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Credit: R. Williams (STScI), the Hubble Deep Field Team and NASA/ESA

Shining a light on the beginning of the Universe Cosmic microwave background data reveals insights into the period immediately after the Big Bang, while galaxy surveys can also help deepen our understanding of the primordial Universe. We spoke to Professor Hiranya Peiris about the CosmicDawn project’s work in using different sources of data to investigate the origins of cosmic structure The Planck satellite was launched by the European Space Agency in 2009 with the goal of imaging the cosmic microwave background (CMB) radiation left over following the Big Bang. Large volumes of data on the early Universe have since been collected by this mission. More data will be gathered in future by large galaxy surveys, while recent years have also seen significant theoretical advances in cosmology. Now researchers in the CosmicDawn project aim to build further on these recent developments. “The project is about trying to work out the physics of the very early Universe, and to test that against the available data,” says Professor Hiranya Peiris, the project’s Principal Investigator. The project combines theoretical and observational research, with Professor Peiris and her colleagues aiming to build a deeper understanding of primordial fluctuations in the early Universe. “Our understanding of the origins of fluctuations in the early Universe contains a whole bunch of assumptions, for example around the isotropy of the very early Universe,” she says. “We want to test those fundamental assumptions, on top of testing specific models as well.” A key element of this work centres around testing the theory of inflation, which seeks to describe the rapid expansion of space in the early Universe, at between 10 -36 and 10 -33 seconds after the Big Bang. The theory of inflation was developed around the late ‘70s, and it was proposed in order to shed light in two main areas. “The hot Big-Bang model – which is now very strongly confirmed – doesn’t explain where the initial fluctuations 76

in the density of the Universe came from, which led to all of the structure that’s in the Universe today. Inflation is a mechanism by which you can create structure in the very early Universe,” explains Professor Peiris. Additionally, the theory of inflation can also help to explain some of the classic puzzles around the Big Bang. “Why is the Universe so big, mostly empty but with tiny fluctuations to start with? Why is it so spatially flat? Why do there seem to be fluctuations that are not causally connected if you just think about the standard hot Big Bang theory?” asks Professor Peiris. “The answers lie in the very early Universe, before the emergence of particles associated with the standard model of particle physics.”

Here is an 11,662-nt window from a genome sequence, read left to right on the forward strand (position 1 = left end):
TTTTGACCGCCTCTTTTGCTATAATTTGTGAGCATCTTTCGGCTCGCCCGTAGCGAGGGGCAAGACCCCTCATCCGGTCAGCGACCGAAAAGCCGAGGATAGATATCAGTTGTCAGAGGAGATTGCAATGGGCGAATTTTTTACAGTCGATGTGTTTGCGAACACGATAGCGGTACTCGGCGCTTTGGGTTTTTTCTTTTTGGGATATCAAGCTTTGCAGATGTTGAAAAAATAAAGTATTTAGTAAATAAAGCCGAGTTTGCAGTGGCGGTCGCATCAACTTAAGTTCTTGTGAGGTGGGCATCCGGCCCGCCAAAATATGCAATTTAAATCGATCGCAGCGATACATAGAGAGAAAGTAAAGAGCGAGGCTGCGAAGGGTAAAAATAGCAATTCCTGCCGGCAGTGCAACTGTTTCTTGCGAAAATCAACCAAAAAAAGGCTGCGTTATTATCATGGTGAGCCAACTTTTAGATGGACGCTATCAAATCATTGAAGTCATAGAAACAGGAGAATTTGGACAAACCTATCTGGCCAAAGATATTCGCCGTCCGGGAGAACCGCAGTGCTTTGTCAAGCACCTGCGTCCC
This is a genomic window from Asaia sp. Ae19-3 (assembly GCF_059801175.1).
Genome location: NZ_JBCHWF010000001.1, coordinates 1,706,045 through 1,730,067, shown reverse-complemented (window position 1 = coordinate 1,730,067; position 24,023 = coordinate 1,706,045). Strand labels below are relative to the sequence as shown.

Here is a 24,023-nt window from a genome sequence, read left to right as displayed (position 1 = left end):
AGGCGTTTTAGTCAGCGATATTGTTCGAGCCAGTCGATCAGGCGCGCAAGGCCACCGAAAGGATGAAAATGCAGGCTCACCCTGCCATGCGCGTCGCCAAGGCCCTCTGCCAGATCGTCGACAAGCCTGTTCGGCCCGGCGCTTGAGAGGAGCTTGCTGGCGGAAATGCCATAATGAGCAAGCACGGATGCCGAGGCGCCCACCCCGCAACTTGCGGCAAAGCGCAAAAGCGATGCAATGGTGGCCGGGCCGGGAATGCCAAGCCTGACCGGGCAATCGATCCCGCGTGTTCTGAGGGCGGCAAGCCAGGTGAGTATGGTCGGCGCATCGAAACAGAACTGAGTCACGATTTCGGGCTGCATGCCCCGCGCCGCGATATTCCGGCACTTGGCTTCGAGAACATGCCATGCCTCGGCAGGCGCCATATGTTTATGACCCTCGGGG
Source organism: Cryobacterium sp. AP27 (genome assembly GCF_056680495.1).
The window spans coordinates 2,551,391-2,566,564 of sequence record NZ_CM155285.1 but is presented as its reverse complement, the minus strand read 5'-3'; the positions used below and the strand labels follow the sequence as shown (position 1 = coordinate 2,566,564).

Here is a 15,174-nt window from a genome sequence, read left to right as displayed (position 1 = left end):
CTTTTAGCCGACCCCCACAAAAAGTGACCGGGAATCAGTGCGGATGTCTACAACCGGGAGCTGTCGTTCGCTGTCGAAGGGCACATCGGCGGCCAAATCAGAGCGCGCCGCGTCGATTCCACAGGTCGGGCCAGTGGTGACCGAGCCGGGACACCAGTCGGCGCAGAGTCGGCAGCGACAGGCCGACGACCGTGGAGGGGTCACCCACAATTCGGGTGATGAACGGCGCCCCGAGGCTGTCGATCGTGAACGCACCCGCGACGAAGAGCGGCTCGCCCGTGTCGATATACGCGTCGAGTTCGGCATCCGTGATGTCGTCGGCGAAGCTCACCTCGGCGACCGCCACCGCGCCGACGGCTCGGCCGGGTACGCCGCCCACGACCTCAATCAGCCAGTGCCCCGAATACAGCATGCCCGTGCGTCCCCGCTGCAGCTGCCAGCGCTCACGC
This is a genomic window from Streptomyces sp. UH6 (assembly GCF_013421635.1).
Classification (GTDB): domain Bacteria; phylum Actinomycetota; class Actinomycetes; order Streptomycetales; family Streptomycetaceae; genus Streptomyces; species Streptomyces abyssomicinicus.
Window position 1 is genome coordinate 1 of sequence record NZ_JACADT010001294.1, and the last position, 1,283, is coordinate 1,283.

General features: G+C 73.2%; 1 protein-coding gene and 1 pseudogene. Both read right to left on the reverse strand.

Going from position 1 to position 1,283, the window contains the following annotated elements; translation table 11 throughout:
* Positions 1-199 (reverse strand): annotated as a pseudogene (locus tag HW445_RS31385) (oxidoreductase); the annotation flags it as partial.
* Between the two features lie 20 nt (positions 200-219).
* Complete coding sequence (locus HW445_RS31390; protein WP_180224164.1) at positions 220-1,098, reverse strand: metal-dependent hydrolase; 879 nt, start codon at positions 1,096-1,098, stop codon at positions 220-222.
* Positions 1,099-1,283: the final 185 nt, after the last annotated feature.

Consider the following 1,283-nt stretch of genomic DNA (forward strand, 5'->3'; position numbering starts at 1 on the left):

Cosmic microwave background Researchers in the project are using CMB data gathered from the Planck satellite, as well as data from large galaxy surveys, to investigate the origins of cosmic structure. Planck’s CMB data comprises images of the sky at microwave frequencies, gathered from a position well beyond the orbit of the moon, from which Professor Peiris and her colleagues can draw important insights. “We can see the tiny fluctuations in the microwave background. Once you take that data, essentially you get the temperature at different locations in the sky, and from that you can make temperature maps,” she explains. By studying the properties of these maps, researchers can then test theories of the early Universe. “The data is a timestream with trillions of data points, and it gets

converted into maps. These are maps of the sky at different frequencies, measured by the Planck satellite,” outlines Professor Peiris. “The reason we need different frequencies is that our Milky Way galaxy also emits at microwave frequencies. We’ve got to separate the foreground contribution from our galaxy, from the background contribution from the early Universe.” The data from galaxy surveys takes a different form. For example, the Dark Energy Survey (DES) uses an enormous camera to image the sky, giving researchers data on the large scale structure (LSS) of the Universe, from which more can be learned about the distant Universe. “Light has a finite speed. So when we look at distant things in the sky, we’re seeing the Universe as it was when it was younger,” explains Professor Peiris. This allows researchers to effectively map out the evolutionary structure of the Universe traced by galaxies; this LSS data is complementary to the CMB data. “They sample different periods in history, in the timeline of the Universe,” says Professor Peiris. “By testing a cosmological model with the CMB data, you can make a prediction for what you should see in the late time Universe, in a galaxy survey. Similarly, a galaxy survey allows us to make independent measurements of the same parameters which we tested in the early Universe as well. The overall picture has to fit together.” The consistency of our physical understanding of the Universe can be assessed by testing cosmological models against the data. While researchers have reached a point where the simplest models